The recession has affected more women than men in California, according to a report made by the California Budget Project this month.
The CBP’s report claims that women, particularly single mothers and women in college, have continued to struggle more than men even during the state’s economic recovery. The report also found the reason for these hardships is due to the state’s cuts, particularly the cuts to Medi-cal, welfare and public colleges.
“Women haven’t shared equally from the recovery; women have not been gaining employment; a lot of that has to do with the budget cuts,” said Jean Ross, executive director of the CBP. “Single mothers have particularly had it hard because of the cuts to the child care programs. For women in school or looking for job, it has been particularly hard for them because some women will want to attain jobs in teaching and child development. The cuts in school and the cuts in child care have definitely made this hard for women.”
The CBP also reported that constant cuts to the UC and CSU school systems, which cause tuition hikes, has made it difficult for women to enroll in classes and stay in school. As a result the number of women applying as first-time freshmen to UCs and getting accepted has dropped from 78.2 percent to 71.9 percent between 2007 and 2010.
As the employment market slowly recovers, working-age men with jobs have held steady at 62.6 percent in November 2011. Women in contrast have made little improvement; the decline of working women has fallen from 50.7 percent in November 2010 to 49.5 percent in November 2011, according to the CBP report.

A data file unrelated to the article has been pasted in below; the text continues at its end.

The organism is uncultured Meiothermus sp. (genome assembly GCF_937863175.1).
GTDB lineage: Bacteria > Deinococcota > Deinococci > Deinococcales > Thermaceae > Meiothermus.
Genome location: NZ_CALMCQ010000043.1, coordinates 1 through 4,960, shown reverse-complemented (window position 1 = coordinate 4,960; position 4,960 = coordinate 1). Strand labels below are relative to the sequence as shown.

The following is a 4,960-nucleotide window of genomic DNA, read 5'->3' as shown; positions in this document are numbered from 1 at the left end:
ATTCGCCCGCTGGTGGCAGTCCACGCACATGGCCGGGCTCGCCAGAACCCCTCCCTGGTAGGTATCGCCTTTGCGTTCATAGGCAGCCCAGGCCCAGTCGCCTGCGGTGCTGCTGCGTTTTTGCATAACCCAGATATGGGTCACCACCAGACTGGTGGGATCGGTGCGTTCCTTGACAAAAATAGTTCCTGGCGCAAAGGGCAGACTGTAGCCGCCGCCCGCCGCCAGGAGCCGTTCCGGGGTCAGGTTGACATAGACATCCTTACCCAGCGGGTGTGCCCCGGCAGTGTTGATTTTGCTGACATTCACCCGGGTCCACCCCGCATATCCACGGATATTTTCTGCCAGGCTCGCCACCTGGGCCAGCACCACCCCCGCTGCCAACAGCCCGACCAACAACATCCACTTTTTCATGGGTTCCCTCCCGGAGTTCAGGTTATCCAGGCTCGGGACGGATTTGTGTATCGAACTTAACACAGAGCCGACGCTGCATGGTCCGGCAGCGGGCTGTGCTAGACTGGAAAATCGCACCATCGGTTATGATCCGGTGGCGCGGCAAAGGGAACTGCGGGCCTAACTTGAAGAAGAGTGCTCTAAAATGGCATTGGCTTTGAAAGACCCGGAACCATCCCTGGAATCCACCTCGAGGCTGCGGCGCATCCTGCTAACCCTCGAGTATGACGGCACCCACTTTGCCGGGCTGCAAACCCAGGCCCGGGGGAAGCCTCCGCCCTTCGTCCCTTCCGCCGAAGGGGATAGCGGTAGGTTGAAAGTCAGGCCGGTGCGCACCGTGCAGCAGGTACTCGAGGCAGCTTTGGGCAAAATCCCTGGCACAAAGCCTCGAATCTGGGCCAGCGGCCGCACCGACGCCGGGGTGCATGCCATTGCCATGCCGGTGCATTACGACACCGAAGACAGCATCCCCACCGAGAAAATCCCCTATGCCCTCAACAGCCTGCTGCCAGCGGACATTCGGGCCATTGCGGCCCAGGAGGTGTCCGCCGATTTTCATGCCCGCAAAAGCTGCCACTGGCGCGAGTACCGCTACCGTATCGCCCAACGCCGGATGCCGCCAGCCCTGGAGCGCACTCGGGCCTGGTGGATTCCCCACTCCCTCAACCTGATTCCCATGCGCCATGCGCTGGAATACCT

Stacia Shorts-Baguio, a recent CSUN graduate with a degree in communications, has felt frustration having been in search for a job and not receiving any results.
“I think it’s hard for women in general. I was in the workforce for 15 years in retail. When I had my daughter, I decided to take a break and go back to school,” Shorts-Baguio said. “Society doesn’t really value this. I have years of executive experience, and it’s discouraging that all of my hard work isn’t getting noticed.”
Mothers have also been struggling due to the cuts in child care programs, such as Cal WORKS, Medi-Cal and Healthy Families, according to the CBP. Many women are making too much to receive these services, but they are still having difficulty making ends meet, especially for single mothers, the CBP reports.
An average working single mother earned only $16.74 per hour at a full-time, full-year job. The CBP estimates that a single parent should make $31.68 an hour in order to afford a standard living.
The number of single-parent families living in poverty has increased. The number of married-couple families with children has seen rises in poverty, but not compared to the single-parent families, according to the CBP.
The inflation-adjusted income for the typical single-mother family dropped 8.7 percent between 2006 and 2010, the report states.
Evelyn Reyes, single mother and former CSUN student, said that she has been affected harshly by the recession and has experienced changes to her income resulting in changes to services she is applicable for.
“My salary went down, and as a result, I had to start filing my taxes differently so I can make ends meet,” Reyes said. “I supposedly make too much to qualify for Medi-Cal, so I had to have to get health care from my job, having it get taken it out of my paycheck including the money that got taken away because of a 10-percent cut to my salary.”
Reyes is a mother of a 5-year-old boy and had to leave CSUN in 2007 when her son was born. It has been difficult for her to go back to school because of the increases in tuition and the cuts to her salary.
“We hope that by reporting these numbers, California will take these women more into consideration and know whether to make these cuts,” said CBP Executive Director Jean Ross, when asked whether reporting these numbers will help bring change to women in California affected by the recession.